The Importance of Mental Preparation for a Hockey Official
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Having your mind prepared beforehand is equally as important. Because in your role as an official you will be faced with situations with emotional players and coaches who want to win, you need to make sure you are mentally relaxed before the game. Before leaving the dressing room, take a few minutes to breathe and clear your head, especially if you have had a stressful day at school, work, or at home. Getting into a proper mindset is critical.
There are different exercises you can do to get your mind ready. Personally, I like to visualize scenarios that I know are likely to occur during the game. This is something that I brought over from my playing days, where I learnt that visualization is an activity that prepares you to react positively to situations, because according to studies your brain cannot tell the difference between visualizing an activity and completing it in real life. In fact, many studies show that mental preparation can even improve your performance. The book Peak Performance, by Charles Garfield is a great resource if you’re looking for more information on research that has been done.
An interesting look at how mental training has impacted sport performance is former NBA All-Star, Steve Nash. When he retired he was the NBA’s all-time free throw percentage leader. When asked about what made him so good – he would highlight that before he would shoot, he had already taken the shot 3 or 4 times in his head. Before taking the two shots that mattered, Steve had already prepared his brain and engaged his motor skills.
For hockey purposes, as a defenseman, I would visualize the puck getting dumped into my end and visualize how I would react to different situations. I visualized checking over my shoulder to see where my teammates and opponents were, I visualized getting back to the puck quickly, I visualized reacting calmly to pressure, and finally I visualized making a good pass or skating the puck out of the zone.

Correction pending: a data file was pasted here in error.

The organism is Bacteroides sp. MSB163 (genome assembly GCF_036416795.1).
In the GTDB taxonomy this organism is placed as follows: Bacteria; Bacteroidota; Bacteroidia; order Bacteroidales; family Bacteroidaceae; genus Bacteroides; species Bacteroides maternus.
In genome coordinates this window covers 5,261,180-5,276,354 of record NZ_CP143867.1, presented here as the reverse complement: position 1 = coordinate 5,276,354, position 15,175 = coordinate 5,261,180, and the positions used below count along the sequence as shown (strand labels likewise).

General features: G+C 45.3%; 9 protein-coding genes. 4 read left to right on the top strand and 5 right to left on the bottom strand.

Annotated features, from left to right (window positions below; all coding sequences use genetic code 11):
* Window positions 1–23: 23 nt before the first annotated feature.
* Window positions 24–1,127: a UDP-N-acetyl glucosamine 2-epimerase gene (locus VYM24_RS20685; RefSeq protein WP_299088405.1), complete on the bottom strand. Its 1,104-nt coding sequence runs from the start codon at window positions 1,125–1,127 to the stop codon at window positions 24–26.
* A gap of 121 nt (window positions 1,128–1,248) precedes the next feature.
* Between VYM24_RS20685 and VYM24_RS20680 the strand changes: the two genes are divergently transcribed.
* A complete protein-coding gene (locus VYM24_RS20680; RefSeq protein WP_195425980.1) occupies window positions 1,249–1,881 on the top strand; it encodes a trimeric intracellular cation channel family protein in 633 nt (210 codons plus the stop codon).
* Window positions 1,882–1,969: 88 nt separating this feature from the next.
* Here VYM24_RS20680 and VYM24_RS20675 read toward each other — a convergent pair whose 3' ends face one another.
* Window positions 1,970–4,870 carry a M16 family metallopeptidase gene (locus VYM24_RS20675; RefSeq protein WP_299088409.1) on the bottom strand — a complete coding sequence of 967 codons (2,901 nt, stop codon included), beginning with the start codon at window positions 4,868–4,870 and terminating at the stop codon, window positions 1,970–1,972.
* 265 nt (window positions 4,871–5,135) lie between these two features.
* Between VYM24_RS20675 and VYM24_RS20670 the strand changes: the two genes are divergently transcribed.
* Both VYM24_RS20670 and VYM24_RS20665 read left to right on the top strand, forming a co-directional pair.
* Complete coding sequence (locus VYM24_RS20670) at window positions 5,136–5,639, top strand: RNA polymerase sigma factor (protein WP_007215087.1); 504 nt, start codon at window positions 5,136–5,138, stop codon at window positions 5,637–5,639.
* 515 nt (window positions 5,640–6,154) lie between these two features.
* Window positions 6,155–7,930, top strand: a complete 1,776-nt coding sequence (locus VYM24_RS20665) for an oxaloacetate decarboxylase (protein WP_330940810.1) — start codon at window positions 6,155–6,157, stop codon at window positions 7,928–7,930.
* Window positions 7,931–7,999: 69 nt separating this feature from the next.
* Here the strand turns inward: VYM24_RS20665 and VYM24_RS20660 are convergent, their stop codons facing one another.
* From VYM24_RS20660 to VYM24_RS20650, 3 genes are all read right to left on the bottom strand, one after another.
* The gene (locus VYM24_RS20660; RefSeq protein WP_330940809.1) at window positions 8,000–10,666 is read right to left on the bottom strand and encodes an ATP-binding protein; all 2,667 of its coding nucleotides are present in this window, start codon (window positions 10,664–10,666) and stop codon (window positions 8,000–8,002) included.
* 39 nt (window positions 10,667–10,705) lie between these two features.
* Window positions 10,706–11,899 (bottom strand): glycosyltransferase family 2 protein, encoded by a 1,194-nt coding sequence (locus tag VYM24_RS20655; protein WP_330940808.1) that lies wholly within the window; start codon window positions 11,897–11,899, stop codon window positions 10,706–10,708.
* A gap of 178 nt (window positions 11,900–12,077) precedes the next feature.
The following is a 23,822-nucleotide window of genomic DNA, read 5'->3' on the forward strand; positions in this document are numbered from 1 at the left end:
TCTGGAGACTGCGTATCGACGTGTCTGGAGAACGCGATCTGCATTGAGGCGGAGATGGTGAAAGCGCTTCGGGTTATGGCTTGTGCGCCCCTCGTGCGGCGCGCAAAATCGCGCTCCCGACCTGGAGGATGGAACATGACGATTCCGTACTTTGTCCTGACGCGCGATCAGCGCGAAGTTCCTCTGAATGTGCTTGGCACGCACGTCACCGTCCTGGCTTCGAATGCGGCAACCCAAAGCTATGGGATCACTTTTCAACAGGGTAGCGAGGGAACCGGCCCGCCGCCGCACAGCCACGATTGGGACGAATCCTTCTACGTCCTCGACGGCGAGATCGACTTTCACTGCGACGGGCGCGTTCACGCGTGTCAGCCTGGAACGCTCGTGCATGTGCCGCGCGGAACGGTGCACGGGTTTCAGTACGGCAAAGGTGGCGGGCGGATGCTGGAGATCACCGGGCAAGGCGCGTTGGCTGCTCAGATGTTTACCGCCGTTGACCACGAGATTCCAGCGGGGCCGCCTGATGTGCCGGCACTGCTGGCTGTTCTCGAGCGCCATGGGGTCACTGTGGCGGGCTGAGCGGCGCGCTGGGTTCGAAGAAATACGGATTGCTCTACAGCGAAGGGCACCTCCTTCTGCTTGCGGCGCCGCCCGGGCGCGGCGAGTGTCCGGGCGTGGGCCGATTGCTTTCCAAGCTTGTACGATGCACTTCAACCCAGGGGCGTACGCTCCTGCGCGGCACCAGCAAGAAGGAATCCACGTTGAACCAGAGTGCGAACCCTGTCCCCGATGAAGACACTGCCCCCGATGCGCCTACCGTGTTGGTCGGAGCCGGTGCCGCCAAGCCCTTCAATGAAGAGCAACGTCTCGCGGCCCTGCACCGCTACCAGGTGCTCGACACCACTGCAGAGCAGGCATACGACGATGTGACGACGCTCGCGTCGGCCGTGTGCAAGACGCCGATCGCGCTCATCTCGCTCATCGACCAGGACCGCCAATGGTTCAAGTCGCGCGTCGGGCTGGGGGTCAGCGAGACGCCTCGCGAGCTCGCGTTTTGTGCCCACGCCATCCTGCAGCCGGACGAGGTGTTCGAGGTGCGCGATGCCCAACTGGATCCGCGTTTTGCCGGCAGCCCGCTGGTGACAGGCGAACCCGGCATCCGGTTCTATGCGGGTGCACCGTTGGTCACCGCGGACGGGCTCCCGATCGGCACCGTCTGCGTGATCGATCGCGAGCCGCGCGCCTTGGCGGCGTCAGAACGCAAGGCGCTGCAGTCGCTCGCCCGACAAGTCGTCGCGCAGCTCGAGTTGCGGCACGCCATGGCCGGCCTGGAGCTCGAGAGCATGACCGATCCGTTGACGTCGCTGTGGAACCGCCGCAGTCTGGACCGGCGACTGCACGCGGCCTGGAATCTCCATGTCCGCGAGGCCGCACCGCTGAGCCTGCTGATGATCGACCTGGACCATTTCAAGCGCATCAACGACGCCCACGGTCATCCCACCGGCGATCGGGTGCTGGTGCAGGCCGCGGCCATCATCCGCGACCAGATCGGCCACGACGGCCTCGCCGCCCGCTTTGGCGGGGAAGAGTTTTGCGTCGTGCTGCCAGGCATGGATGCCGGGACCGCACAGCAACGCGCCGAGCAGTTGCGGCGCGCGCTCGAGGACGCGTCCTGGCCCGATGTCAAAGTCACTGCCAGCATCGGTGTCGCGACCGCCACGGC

These same steps can be included in your pre-game routine. As a referee, I might visualize the distinct types of hooking situations I might be faced during the game and distinguishing between the several types of infractions I see, visualizing the impact the play had on the skater, understanding if the game needs that call, among other things. As a linesman I will visualize a hybrid icing scenario and try to predict the different situations that will unfold. Will the puck cross the goal line? Who will win the race? Is the goalie staying in the net?
These are situations that in a game you might be faced to decide in a split second. Having already visualized the scenarios before the game can provide a better reaction time in your decision making.
At the same time, doing proper mental preparation and visualization can provide added confidence to you as an official before stepping on the ice. Knowing that you’ve prepared properly can put your mind as ease and let you focus on the game at hand – without panicking about different situations that may occur.
To enhance your mental preparation, you should work with your fellow officials before a game to ensure peak performance as a crew. Good rules to follow in terms of pre-game and post-game practices include such things as turning off your cellphone before going into the rink. It keeps you focused on the tasks at hand and provides time to have a pre-game and post-game meeting.
Pre-game meetings between officials should touch on topics such as participants in the game, the league standard, centre-men taking face-offs, potential hot spots, and the history between the two teams. Just as important is taking a few minutes after the game to discuss what occurred and how improvements can be made as officials moving forward.
This is certainly the procedure that occurs at the NHL and professional levels, but I would highly encourage even working minor hockey to take the same approach.